On February 8, 2017, the U.S. District Court for the Western District of Oklahoma dismissed the class action lawsuit brought by unsecured bondholders of Chesapeake Energy Corporation ("Chesapeake"), adopting the so-called narrow reading of Section 316(b) of the Trust Indenture Act of 1939 ("TIA").
In December 2015, Chesapeake launched and closed an exchange offer for its outstanding unsecured bonds for new secured bonds, with a reduced principal amount and an extended maturity and a higher interest rate. The exchange offer was made available only to qualified institutional buyers and non-U.S. persons, so the exchange offer could be made on a private basis. The plaintiffs, who were retail bondholders, asserted that their inability to participate in the exchange offer and the impact of the exchange on the relative security position of the bonds they held caused their bonds to lose value and impaired their ability to collect on the bonds in the future, in violation of Section 316(b) of the TIA and the "no impairment clause" of the indenture, both of which provide that nothing shall impair the bondholders' right to receive principal and interest on the bonds on or after the due date for such payments.
The court's decision is notable for two reasons. First, it concluded that the no impairment clause should be given a narrow reading, as a matter of New York state contract law. To get there, the court found that the "no-action" clause of the indenture barred the plaintiffs' claims and the no impairment clause did not change this result. No-action clauses provide that individual bondholders (such as the plaintiffs, as distinguished from the trustee) may not institute suit under their indentures unless certain conditions are met, including that notice be given to the trustee of a continuing event of default and that holders of at least 25 percent of the outstanding bonds make a written request to the trustee to sue. The court found that the plaintiffs failed to comply with the indenture's no-action clause and that their failure to allege that any payments were due but unpaid cannot be overridden by the no impairment clause. In this regard, the court adopted a narrow reading of the no impairment clause by concluding that it could bar the application of a no-action clause only if Chesapeake had impaired the bondholders' legal right to receive principal and interest, rather than their practical ability to collect what they are owed (the so-called broad reading). We are not aware of other court decisions that have applied state contract law to the "no impairment" language of Section 316(b).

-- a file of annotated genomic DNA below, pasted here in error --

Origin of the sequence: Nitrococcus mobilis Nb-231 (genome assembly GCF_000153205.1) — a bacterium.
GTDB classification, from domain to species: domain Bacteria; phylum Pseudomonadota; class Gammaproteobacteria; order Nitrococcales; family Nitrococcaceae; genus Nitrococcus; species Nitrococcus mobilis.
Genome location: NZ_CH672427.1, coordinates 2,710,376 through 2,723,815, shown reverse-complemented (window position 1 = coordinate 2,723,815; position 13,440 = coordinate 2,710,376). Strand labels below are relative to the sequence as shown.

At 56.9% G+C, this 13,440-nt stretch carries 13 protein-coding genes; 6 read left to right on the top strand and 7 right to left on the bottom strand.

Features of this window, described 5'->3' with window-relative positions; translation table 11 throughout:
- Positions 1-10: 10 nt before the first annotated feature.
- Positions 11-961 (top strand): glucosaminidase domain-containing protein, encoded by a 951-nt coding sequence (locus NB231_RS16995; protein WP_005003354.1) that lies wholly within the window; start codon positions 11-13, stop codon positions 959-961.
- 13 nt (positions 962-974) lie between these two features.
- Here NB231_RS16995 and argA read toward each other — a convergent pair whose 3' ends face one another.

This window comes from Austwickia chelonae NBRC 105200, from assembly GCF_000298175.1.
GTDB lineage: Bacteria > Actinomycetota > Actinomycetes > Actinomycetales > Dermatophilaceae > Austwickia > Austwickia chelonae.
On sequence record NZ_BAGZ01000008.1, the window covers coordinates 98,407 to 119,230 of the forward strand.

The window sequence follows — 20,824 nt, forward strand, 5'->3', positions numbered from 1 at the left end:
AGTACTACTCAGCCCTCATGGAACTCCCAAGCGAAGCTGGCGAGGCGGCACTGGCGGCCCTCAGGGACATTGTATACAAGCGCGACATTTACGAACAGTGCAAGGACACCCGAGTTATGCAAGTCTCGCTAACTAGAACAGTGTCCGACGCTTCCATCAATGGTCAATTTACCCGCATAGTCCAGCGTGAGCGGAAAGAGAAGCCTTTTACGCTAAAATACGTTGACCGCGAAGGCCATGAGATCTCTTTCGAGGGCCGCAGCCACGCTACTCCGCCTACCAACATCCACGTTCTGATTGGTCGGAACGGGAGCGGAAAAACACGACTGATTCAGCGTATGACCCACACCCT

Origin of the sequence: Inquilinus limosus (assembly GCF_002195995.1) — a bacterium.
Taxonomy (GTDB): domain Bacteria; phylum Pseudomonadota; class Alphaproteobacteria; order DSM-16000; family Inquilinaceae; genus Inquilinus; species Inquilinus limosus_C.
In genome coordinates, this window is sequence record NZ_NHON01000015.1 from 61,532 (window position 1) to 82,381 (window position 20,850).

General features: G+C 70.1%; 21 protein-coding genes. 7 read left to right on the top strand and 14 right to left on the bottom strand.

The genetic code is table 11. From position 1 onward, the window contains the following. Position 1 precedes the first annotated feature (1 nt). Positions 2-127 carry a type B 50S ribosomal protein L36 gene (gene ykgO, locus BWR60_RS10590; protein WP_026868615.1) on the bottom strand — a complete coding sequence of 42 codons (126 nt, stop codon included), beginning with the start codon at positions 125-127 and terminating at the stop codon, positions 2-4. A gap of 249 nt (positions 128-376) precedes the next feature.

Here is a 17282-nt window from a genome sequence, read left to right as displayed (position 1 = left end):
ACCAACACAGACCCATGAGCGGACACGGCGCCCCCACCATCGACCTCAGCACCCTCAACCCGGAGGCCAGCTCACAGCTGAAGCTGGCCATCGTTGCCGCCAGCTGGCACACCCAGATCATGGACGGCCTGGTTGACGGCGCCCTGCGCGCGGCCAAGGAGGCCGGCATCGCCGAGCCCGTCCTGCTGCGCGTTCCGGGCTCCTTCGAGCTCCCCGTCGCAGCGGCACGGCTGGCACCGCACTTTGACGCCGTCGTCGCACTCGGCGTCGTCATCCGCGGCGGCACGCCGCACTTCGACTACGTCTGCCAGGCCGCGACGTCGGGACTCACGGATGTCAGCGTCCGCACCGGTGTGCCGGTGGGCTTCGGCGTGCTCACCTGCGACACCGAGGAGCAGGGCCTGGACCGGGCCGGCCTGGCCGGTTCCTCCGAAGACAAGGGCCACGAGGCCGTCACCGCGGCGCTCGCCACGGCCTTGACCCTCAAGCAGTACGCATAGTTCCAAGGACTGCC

Second, the court adopted the narrow reading of Section 316(b) of the TIA itself, largely based on precedent. The court cited recent rulings adopting this approach, including the Second Circuit in Marblegate and the district court in Cliffs Natural Resources, as well as Tenth Circuit precedent.
The Cheasapeake case was one of four lawsuits, along with Cliffs Natural Resources, Vanguard Natural Resources,  and California Resources, in which retail bondholders claimed that their inability to participate in a private exchange offer violated Section 316(b). Cliffs Natural Resources and Chesapeake came out against that claim. It remains to be seen what happens in the Vanguard Natural Resources and California Resources cases. The former is currently stayed due to the company's Chapter 11 filing. A motion to dismiss the complaint was filed in the latter on July 8, 2016.